Known Hazards;
Allergies:

Avoid in individuals with a known allergy or hypersensitivity to quassia or its constituents.

Side Effects and Warnings:

*Quassia is likely safe when consumed in amounts found in foods and beverages. It has Generally Recognized as Safe (GRAS) status in the United States.

*Quassia appears to have a very mild side effects profile. The most common side effects are nausea and vomiting, due to its bitter taste. There have also been reports of mucous membrane irritation.

* Quassia may cause drowsiness or sedation. Use cautiously if driving or operating heavy machinery. Long-term use of quassia may cause vision changes and blindness

*Use cautiously with cardiac (heart) medications and blood thinners.

*Avoid in people who are pregnant, and in males and females trying to become pregnant due to quassia’s potential antifertility effects.

* Avoid intravenous use in cardiomyopathy (heart disease) patients.

Other Uses:
Quassia has been used by brewers as a substitute for hops and is in general use by gardeners, mixed with soft soap, for spraying plants affected with green-fly.

Disclaimer:
The information presented herein is intended for educational purposes only. Individual results may vary, and before using any supplements, it is always advisable to consult with your own health care provider.

Resources:
http://en.wikipedia.org/wiki/Picrasma_excelsa
http://www.botanical.com/botanical/mgmh/a/ashbi074.html
http://doctorschar.com/archives/quassia-picriena-excelsa/
http://www.appliedhealth.com/index.php?option=com_content&view=article&id=108436
http://www.thefreshcarrot.ca/ns/DisplayMonograph.asp?StoreID=5020E137E9014BC38944489AF1F99926&DocID=bottomline-quassia
http://www.henriettes-herb.com/eclectic/cook/PICRAENA_EXCELSA.htm

http://www.herbnet.com/Herb%20Uses_AB.htm

Matico

Botanical Name : Piper angustifolium
Family: Piperaceae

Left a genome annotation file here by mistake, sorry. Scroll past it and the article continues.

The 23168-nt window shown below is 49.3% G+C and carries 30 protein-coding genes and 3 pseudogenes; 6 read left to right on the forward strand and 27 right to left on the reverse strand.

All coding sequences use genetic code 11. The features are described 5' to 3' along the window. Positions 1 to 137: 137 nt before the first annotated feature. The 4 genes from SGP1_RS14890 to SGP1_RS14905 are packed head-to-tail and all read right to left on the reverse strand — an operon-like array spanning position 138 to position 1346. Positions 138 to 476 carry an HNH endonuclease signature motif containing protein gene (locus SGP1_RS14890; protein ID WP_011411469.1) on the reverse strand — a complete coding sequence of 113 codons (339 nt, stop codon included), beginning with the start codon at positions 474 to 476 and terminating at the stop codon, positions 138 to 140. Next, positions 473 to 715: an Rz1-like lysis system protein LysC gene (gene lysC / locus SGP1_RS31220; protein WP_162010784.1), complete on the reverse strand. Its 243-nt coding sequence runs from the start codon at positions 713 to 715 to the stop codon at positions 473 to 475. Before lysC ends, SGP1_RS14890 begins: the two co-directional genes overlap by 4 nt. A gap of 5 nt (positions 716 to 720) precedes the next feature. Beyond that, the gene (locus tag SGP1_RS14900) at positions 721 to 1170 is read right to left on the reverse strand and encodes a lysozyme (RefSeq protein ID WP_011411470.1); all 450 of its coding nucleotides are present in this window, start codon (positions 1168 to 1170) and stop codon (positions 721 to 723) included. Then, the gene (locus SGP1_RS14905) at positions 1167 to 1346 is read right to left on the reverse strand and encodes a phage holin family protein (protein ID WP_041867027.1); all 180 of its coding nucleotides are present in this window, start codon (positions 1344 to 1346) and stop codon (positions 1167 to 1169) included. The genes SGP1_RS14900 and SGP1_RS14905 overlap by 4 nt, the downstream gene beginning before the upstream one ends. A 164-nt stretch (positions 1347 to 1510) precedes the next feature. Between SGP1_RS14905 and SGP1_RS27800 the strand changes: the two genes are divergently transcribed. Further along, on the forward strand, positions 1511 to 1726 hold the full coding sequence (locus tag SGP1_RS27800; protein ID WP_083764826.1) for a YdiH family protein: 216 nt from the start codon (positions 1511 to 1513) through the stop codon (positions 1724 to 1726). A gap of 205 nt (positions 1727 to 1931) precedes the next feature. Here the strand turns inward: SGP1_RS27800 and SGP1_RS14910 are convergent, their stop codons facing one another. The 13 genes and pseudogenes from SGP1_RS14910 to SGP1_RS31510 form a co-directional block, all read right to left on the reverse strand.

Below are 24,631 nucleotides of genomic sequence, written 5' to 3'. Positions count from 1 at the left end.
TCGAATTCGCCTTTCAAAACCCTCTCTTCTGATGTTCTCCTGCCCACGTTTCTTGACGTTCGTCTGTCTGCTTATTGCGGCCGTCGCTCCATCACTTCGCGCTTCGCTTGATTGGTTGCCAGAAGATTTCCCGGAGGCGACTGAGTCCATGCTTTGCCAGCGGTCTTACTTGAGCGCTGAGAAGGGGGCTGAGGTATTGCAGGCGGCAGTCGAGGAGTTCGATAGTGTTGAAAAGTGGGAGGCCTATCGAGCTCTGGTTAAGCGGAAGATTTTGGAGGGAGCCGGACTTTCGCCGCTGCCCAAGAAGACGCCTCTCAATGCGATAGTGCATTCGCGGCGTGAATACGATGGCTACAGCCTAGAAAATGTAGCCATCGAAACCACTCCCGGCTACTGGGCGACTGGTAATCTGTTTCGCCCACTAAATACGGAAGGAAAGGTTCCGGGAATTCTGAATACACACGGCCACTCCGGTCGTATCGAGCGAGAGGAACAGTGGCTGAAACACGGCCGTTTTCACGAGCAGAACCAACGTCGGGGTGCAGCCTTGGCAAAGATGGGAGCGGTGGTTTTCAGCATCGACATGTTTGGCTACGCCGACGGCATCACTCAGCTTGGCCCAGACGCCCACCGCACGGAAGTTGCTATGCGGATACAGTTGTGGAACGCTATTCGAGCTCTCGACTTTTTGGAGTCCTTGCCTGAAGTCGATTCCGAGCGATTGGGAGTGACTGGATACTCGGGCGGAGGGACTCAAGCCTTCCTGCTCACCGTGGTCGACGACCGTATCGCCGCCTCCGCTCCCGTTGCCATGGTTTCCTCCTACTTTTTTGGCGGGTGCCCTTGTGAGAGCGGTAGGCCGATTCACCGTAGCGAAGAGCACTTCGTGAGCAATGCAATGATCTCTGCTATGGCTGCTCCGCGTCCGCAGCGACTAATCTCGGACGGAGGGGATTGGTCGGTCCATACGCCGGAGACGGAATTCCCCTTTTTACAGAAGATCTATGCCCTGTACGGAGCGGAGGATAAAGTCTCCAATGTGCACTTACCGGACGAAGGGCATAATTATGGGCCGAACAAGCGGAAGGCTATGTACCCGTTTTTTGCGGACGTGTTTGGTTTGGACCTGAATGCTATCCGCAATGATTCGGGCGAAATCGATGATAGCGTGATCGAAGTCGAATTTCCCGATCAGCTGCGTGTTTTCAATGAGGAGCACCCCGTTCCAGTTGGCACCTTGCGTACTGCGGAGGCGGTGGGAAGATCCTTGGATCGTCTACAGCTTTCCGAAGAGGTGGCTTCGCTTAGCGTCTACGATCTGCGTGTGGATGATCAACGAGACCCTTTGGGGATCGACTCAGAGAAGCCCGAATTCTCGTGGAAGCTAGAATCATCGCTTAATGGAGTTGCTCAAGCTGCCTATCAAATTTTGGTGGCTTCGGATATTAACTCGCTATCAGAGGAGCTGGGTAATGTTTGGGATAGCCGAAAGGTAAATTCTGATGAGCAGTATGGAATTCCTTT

Genus:     Piper
Species: P. aduncum
Kingdom: Plantae
Order:     Piperales

Synonyms: Artanthe elongata. Stephensia elongata. Piper granulosum. Piper elongatum. Yerba soldado. Soldier’s Herb. Thoho-thoho. Moho-moho.

Common Names : Matico  or Soldier’s herb, gusanillo, herbe du soldat, higuillo,wer-ui-qui-yik higuillo de hoja, hoja santa, jaborandi falso, jawawa, jointwood, kakoro, malembe toto,tupa burraco, man-anihs, matico pepper, matico, maticoblätter, matika, matiko, menuda, moco-moco, moho-moho, mucumucu, pimenta de fruto ganxoso, pimenta-de-fruto-ganchoso, upnpoingpoing, pimenta-de-macaco, pimenta-matico, Santa Maria negro, shiatani, soldaten kraut, soldier’s herb, spiked pepper, tapa-curaco, tokondé,

Habitat:Matico is native to Southern Mexico, the Caribbean, and much of tropical South America. It is grown in tropical Asia, Polynesia, and Melanesia and can even be found in Florida, Hawaii, and Puerto Rico.

Description:
Matico is a tropical, evergreen, shrubby tree that grows to the height of 6 to 7 meter (20 to 23 ft) with lance-shaped leaves that are 12 to 20 centimeter (5 to 8 in) long.The tree produces cord-like, white to pale yellow, inflorescence spikes that contain many minute flowers that are wind-pollinated and that soon develop into numerous tiny drupes with black seeds. The seeds are then scattered easily by bats and birds. From these many seeds, it can form large stands of quickly-growing shrubby trees that can choke out other native vegetation. Established plants also thicken into clumps or stands by suckers arising from the root crown. In some countries Matico is considered as an invasive weed.
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In parts of New Guinea, although Matico is notorious for drying out the soil in the areas where it is invasive, the wood of this plant is nonetheless used by local residents for a myriad of uses such as for fuel and fence posts.